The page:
Gloomy forecast

EAST Ayrshire Council could be facing a budget shortfall of up to £90 million by 2022 leading to potentially extensive job cuts.

The stark figures were revealed in the new transformation strategy report that was discussed at the cabinet meeting on Wednesday, October 25.

Council leader Douglas Reid admitted the council faces a “grim situation” in the coming years with job cuts and reductions in services.

The report, entitled ‘Closing the Gap’, looks towards further collaborations with other groups and organisations as one way of helping to address the huge disparity in the funding needed and that which is available.

Cllr Reid said the report was limited in its financial estimations for the coming five years due to a lack of information from the UK government surrounding the Brexit negotiations and the resultant hesitancy of the Scottish government to plan for more than one year in advance in relation to local government finances.

Cllr Gordon Jenkins called for his fellow councillors to adopt a more cost effective digital way of working saying: “If we are encouraging our employees to do it, why aren’t we?”

Members of the Governance and Scrutiny Commitee discussed the issue when they met 24 hours later.

New Netherthird

NETHERTHIRD is set to benefit from a brand new primary school after cabinet at East Ayrshire Council agreed to a recommendation not to repair the current structure.

The school has been closed since the summer holidays after cracks were found in the ceiling of the two-storey bock of the building.

Head of facilities and property management, Andrew Kennedy presented a report into the possible options for repairing the building. He said their were “widespread issues” at Netherthird Primary School and that a ceiling failure was likely to have happened.

Mr Kennedy also said that “fairly significant” support is needed to increase the lifespan of the building and that repairs wouldn’t address the suitability of the school in terms of accessibility and classroom sizes.

The report detailed several options – including a like for like replacements and using a steel frame to reinforce the current structure – that the council could take to return pupils to the current school.

However, the report concluded that, as the building is reaching the end of its design life, the most cost effective solution would be to replace the 58-year-old building with a new school.

Council leader Douglas Reid said that it was “the right decision to decant the pupils” from Netherthird to Greenmill Primary and Cumnock Academy to which other cabinet members agreed.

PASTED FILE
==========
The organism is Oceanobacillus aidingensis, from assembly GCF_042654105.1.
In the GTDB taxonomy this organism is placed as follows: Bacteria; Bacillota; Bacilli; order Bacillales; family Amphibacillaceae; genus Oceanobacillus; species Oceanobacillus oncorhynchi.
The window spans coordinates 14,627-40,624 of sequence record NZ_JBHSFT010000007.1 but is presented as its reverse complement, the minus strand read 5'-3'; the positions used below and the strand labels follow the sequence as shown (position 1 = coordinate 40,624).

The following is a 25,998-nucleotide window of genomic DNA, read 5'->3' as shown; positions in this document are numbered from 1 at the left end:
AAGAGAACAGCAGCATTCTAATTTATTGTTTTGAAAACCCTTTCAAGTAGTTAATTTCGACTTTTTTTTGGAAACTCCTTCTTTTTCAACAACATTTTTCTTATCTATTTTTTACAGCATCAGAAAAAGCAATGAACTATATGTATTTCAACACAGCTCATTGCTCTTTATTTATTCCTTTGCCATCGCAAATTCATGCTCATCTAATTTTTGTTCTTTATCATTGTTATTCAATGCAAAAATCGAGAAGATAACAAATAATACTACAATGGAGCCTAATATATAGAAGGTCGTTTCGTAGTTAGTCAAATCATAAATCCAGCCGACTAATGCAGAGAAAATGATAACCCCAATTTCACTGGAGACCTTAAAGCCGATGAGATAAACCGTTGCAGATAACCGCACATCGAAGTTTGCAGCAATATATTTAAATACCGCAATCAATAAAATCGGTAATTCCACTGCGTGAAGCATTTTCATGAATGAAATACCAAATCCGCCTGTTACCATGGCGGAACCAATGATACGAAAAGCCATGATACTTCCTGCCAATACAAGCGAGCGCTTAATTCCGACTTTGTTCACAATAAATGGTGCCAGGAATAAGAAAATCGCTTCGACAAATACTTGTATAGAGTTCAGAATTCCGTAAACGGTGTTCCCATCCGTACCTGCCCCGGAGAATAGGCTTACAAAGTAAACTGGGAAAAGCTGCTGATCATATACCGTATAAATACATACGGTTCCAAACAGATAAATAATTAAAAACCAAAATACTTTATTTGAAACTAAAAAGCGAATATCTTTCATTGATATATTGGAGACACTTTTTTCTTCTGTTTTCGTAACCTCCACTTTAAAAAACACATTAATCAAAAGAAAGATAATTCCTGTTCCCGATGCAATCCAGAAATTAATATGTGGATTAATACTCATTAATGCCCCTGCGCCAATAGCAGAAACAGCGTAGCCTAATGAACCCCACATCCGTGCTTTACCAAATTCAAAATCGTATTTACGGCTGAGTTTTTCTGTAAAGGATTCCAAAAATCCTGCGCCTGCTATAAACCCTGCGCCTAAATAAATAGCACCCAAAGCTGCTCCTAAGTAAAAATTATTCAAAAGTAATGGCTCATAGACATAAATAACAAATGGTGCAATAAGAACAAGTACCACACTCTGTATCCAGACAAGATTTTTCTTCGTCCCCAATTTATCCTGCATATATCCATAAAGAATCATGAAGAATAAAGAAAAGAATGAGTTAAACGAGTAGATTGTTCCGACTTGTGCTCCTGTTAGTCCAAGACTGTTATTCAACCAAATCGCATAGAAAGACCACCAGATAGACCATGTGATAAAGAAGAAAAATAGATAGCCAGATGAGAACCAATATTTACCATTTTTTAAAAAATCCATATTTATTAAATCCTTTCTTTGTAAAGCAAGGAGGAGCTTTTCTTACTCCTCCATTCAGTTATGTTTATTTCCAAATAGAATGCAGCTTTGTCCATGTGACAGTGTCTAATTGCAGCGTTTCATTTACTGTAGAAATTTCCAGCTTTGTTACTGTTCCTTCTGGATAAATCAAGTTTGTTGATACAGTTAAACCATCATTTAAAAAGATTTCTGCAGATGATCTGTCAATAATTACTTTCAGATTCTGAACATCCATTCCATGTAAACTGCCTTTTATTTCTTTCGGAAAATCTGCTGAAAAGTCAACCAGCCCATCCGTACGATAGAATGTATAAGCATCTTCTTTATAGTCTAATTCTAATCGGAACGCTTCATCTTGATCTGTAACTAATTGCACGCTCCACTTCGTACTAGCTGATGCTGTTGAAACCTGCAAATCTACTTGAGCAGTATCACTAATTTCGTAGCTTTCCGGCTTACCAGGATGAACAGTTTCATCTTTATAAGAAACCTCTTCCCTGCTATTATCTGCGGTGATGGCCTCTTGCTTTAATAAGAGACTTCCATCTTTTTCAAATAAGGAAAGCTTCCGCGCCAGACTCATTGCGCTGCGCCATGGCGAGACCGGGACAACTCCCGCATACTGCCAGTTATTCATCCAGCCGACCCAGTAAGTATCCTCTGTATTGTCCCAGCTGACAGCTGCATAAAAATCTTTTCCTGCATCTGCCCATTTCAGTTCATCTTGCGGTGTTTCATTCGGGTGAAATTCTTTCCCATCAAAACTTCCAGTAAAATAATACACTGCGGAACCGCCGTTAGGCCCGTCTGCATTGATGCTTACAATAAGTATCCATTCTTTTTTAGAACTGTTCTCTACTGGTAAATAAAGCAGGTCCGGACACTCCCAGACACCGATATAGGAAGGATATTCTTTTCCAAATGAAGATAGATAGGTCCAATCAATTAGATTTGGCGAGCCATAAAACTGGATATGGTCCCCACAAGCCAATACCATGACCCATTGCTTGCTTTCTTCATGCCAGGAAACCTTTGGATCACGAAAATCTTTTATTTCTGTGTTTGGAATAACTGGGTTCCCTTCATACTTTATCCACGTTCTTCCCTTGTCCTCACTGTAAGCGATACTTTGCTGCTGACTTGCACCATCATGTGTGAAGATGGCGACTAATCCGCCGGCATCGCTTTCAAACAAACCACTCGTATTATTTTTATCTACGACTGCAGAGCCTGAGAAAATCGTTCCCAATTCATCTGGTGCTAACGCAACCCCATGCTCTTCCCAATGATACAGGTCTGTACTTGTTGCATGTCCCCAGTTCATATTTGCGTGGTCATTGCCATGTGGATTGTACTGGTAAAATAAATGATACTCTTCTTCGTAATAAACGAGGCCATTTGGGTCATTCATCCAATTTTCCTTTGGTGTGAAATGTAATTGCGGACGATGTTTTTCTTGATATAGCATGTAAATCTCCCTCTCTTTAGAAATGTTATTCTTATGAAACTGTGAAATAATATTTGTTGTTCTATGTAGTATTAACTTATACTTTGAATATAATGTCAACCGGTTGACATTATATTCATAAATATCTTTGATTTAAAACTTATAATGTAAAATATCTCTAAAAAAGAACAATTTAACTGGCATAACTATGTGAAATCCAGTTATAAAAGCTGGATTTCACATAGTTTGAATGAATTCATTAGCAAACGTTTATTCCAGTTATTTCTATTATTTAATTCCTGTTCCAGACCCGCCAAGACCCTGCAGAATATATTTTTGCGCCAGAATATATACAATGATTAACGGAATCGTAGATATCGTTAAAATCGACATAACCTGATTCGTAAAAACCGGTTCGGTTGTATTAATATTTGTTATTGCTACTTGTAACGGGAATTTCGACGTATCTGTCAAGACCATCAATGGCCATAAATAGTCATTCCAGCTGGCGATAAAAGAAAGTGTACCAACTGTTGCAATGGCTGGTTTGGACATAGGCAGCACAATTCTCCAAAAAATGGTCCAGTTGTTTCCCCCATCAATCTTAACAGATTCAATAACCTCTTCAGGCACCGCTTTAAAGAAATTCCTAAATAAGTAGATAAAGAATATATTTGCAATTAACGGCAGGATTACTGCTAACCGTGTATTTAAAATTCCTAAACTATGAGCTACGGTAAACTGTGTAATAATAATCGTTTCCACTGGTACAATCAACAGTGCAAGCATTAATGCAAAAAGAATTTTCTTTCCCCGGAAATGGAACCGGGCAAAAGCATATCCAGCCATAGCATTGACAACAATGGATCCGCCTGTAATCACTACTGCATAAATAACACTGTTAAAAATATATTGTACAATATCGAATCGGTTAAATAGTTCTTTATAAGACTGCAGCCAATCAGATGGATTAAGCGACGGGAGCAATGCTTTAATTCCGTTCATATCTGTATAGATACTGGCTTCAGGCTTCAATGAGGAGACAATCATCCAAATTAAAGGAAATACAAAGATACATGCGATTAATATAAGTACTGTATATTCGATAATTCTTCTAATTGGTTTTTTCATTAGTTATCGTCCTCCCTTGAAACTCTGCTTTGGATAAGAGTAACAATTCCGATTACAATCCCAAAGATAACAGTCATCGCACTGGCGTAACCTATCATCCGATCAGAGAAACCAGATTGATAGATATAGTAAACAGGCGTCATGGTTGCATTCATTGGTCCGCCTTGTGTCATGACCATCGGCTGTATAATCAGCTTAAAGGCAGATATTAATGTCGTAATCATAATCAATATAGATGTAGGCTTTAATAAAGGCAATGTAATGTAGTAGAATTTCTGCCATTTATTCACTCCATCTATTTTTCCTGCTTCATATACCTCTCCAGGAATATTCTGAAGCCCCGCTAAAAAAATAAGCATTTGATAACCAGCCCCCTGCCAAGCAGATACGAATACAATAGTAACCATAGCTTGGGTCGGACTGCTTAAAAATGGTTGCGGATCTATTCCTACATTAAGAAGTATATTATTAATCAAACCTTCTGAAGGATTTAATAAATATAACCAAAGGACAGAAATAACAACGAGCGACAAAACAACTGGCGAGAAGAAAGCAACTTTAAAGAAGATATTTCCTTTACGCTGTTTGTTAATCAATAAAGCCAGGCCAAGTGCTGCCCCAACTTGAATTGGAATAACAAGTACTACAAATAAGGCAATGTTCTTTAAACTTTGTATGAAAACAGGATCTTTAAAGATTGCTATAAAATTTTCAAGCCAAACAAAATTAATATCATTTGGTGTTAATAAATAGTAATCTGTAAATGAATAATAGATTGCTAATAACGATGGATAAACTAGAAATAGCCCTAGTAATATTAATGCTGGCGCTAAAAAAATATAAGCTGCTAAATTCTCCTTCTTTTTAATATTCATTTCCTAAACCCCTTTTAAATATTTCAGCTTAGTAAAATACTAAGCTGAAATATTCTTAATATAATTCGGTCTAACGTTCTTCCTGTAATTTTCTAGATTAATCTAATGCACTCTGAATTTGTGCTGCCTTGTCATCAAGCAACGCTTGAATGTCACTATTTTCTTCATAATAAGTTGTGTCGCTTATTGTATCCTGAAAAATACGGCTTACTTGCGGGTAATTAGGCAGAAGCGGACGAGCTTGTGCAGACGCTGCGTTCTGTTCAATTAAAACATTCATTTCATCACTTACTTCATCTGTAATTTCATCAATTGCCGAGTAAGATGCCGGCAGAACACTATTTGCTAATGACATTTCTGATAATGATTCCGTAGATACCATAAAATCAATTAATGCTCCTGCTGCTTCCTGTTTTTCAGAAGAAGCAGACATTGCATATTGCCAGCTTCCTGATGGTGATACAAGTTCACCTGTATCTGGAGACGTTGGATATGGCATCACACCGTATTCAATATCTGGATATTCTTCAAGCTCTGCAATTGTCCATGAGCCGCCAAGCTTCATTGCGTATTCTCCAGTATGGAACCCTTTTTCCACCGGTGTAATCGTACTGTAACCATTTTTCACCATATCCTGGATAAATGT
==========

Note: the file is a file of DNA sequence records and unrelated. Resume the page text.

Mr Kennedy asked about the intrusive inspections carried out by the council on Netherthird Primary and other buildings owned by East Ayrshire and, while there were no other buildings with similar issues to Netherthird, he conceded that there were problems with 1950s and 60s built buildings across the council estate.

Cumnock and New Cumnock councillor Billy Crawford was fully supportive of the decision. He said: “It’s the best thing I’ve heard in a while. I’m looking forward to it. Cumnock’s looking up with new schools and new shops, it’s starting to take shape.

“It’s the right thing to do so long as we can afford it. I’d rather we had a new school than a patch up job. The pupils are well looked after just now and they are as well staying there until the new school is built.”

Education inspections

AN EARLY Childhood Centre was marked with the second-lowest rating by education inspectors.

It followed an unannounced visit to Bellsbank EEC earlier this year when quality of environment was graded 2, which is classed as weak.

Top mark is 6 — excellent, with 5,4 and 3 indicating very good, good and adequate respectively while the lowest score of 1 is unsatisfactory.

Janie Allen, Strategic Education Manager (Early Intervention), reported to the committee on the issue causing the low classification.

She confirmed that was in relation to a ceiling which was in ‘disrepair’ and had been resolved while also giving some background on other inspections.

They are always unannounced — in the last year visits were made to Logan, Muirkirk, Drongan and Greenmill as well as Bellsbank with varying results Logan was inspected at the end of September and the subsequent report is not yet available.


  • 5 for both care/support and staffing, 2 for quality of environment.
  •  fitness of premises requirement was placed on the Council to ensure that maintenance to the ceiling within the cloakroom area of the centre was undertaken as a matter of urgency and the strong odour in the baby changing area be investigated and resolved. This work was undertaken and the matter resolved.


  • 3 for both care/support and quality of leadership.
  • At the time of this inspection, the school and centre had experienced a period of changing leadership.
  • Parents advised that the school had kept them well informed and that their children’s key-workers had remained constant.
  • Most of the parents the inspectors spoke with had spent time with their child’s keyworker reviewing their child’s progress and developing their child’s personal plan.

Logan was also inspected in January and scored 3 in both care/support and quality of leadership.

At the time of this inspection, the school and centre had experienced a period of changing leadership and the acting head teacher had only been in place for a week.